As I was watching this movie, I found myself really impressed by just how unique each character’s point of view was, from Mark Wahlberg to John Goodman to Kevin Bacon to JK Simmons to the actors playing the Tsarnaev brothers to even the other little-known actors I had never seen before. They all feel not only unique, but serve as puzzle pieces in this grand spectacle. The acting is phenomenal from even the no-namers. They all feel so real. They’re all just normal people that had their lives dramatically changed by the Boston Marathon bombings. While various scenes focused on various characters felt superficial and superfluous because some of these characters felt like they had no point, seeing how they all came together becomes all the more powerful. It’s emotional to see this twentysomething husband and wife be right there as the bombs go off, both lose one or both legs, be separated as the first responders arrive and taken to different hospitals, and eventually reunite. It’s sad to see this father (who also loses a leg) be separated from his son until much later. It’s especially sad to see this young security guard set up a date with a really cute Asian college student only to be killed by the Tsarnaev brothers. It’s legitimately intense to see the other Asian guy who was kidnapped by the Tsarnaev brothers, escaped, and informed the police, leading to the showdown that killed Tamerlan. It is so important to showcase the everyday American citizens who were actually there. These characters are so good, they transcend being characters and instead feel oh so real. It’s probably because they actually were. The emotional attachment is so there. While it’s not as if your tears are being suctioned out, you do feel that knot in your throat and the welling up of tears in your eyes. But the tears never spill over, as much as they threaten to. That’s how well Patriots Day emotionally affects you. It’s pathos at its finest.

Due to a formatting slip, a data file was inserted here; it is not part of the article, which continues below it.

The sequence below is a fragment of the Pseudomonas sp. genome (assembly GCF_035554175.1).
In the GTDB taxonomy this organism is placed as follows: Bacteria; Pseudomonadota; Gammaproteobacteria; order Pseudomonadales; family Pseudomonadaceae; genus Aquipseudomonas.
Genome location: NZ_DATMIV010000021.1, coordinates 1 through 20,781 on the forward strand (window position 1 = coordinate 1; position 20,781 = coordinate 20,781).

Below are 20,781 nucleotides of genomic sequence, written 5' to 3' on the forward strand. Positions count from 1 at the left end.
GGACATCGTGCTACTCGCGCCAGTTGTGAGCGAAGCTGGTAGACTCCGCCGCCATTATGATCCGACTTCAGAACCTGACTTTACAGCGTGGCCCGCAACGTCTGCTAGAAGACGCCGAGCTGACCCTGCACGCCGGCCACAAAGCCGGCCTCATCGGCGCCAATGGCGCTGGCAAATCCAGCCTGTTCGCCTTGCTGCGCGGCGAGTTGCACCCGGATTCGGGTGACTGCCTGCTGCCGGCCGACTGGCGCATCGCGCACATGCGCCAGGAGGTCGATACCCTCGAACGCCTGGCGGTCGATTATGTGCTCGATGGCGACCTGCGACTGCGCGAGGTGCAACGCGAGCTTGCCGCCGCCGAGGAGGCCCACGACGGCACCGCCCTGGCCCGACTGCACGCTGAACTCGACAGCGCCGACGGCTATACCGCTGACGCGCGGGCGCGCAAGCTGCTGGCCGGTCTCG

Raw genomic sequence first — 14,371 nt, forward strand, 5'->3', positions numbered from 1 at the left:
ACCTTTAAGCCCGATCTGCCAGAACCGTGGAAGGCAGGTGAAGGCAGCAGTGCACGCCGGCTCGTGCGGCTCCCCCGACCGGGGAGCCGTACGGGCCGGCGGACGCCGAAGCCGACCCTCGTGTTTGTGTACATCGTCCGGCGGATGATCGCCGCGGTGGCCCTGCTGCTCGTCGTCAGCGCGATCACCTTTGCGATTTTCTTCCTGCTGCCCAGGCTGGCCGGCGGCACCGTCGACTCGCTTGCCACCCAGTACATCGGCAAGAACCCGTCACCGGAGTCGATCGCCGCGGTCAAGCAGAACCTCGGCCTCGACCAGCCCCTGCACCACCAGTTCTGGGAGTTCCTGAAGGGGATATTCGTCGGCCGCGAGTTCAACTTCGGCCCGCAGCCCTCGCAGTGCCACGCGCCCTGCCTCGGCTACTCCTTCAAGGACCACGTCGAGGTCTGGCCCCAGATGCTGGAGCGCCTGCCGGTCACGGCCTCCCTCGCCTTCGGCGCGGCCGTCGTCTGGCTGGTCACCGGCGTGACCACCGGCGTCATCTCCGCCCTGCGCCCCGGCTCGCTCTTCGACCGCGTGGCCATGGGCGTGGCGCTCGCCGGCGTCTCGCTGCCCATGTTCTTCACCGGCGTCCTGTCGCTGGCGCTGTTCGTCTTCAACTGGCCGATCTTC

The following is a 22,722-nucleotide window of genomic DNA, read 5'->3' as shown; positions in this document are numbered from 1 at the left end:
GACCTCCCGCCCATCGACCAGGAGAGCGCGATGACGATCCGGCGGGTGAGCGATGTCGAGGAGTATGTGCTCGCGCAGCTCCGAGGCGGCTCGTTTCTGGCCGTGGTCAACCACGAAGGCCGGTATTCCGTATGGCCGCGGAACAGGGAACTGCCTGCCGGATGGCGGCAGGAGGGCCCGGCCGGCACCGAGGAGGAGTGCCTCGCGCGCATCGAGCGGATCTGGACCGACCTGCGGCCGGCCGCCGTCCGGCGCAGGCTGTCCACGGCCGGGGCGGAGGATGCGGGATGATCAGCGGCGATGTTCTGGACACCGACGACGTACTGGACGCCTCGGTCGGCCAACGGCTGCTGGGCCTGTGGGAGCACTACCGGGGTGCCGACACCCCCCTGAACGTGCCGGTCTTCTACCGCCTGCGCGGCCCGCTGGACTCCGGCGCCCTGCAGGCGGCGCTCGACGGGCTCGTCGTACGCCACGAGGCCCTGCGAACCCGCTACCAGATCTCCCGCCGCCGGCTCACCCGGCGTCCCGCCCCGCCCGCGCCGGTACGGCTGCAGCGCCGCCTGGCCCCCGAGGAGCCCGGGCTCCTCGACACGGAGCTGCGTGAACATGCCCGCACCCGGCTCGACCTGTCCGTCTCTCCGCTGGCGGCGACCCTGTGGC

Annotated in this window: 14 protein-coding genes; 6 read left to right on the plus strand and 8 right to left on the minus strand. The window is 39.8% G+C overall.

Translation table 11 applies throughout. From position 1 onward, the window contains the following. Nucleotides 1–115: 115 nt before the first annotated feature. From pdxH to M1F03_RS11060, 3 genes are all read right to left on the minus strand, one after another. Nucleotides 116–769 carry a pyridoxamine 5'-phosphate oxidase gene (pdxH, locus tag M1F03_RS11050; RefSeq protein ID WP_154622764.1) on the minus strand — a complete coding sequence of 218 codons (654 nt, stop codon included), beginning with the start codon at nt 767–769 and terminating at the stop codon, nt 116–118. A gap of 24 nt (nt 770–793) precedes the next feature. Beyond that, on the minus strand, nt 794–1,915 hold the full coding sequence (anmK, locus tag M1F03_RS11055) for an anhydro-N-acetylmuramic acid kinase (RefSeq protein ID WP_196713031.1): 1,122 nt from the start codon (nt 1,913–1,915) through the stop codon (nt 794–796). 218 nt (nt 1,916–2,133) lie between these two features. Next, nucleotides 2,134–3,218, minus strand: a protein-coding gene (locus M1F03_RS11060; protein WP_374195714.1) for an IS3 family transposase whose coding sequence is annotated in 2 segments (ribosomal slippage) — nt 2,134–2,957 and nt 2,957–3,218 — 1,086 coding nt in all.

I love the sequence leading up to the bombing itself. I love how the joviality of the citizenry is contrasted with the sinking feeling of knowing what’s coming. As the marathon runners race toward the finish line, the movie edits in security footage of the Tsarnaev brothers blending into the crowd and placing their bombs. And though we know that the bombs are going to explode any second, the moment they do still catches us off guard.

When films like this are made, you have to get down into the details and the grittiness of what is happening. And that’s what we see. We see blood. We see mangled limbs. It’s particularly disturbing seeing a dramatic shot of a handful of BB pellets fused together lying in a pool of blood.